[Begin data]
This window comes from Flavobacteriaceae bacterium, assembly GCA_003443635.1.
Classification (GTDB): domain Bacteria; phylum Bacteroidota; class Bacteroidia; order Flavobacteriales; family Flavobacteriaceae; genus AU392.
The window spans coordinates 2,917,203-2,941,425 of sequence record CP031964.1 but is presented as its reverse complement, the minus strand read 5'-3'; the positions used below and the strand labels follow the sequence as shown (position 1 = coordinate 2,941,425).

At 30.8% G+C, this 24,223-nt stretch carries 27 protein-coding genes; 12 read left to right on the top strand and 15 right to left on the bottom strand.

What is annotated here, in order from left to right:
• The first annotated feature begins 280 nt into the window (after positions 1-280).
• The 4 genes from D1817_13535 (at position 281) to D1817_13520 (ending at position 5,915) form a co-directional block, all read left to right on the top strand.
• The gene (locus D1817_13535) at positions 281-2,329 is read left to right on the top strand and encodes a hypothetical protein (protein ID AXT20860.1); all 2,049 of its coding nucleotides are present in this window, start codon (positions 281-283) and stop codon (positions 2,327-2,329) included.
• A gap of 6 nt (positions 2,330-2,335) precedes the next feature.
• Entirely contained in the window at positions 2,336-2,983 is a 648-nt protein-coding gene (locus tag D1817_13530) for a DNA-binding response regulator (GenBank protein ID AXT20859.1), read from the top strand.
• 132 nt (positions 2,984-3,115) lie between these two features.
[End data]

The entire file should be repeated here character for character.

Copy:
This window comes from Flavobacteriaceae bacterium, assembly GCA_003443635.1.
Classification (GTDB): domain Bacteria; phylum Bacteroidota; class Bacteroidia; order Flavobacteriales; family Flavobacteriaceae; genus AU392.
The window spans coordinates 2,917,203-2,941,425 of sequence record CP031964.1 but is presented as its reverse complement, the minus strand read 5'-3'; the positions used below and the strand labels follow the sequence as shown (position 1 = coordinate 2,941,425).

At 30.8% G+C, this 24,223-nt stretch carries 27 protein-coding genes; 12 read left to right on the top strand and 15 right to left on the bottom strand.

What is annotated here, in order from left to right:
• The first annotated feature begins 280 nt into the window (after positions 1-280).
• The 4 genes from D1817_13535 (at position 281) to D1817_13520 (ending at position 5,915) form a co-directional block, all read left to right on the top strand.
• The gene (locus D1817_13535) at positions 281-2,329 is read left to right on the top strand and encodes a hypothetical protein (protein ID AXT20860.1); all 2,049 of its coding nucleotides are present in this window, start codon (positions 281-283) and stop codon (positions 2,327-2,329) included.
• A gap of 6 nt (positions 2,330-2,335) precedes the next feature.
• Entirely contained in the window at positions 2,336-2,983 is a 648-nt protein-coding gene (locus tag D1817_13530) for a DNA-binding response regulator (GenBank protein ID AXT20859.1), read from the top strand.
• 132 nt (positions 2,984-3,115) lie between these two features.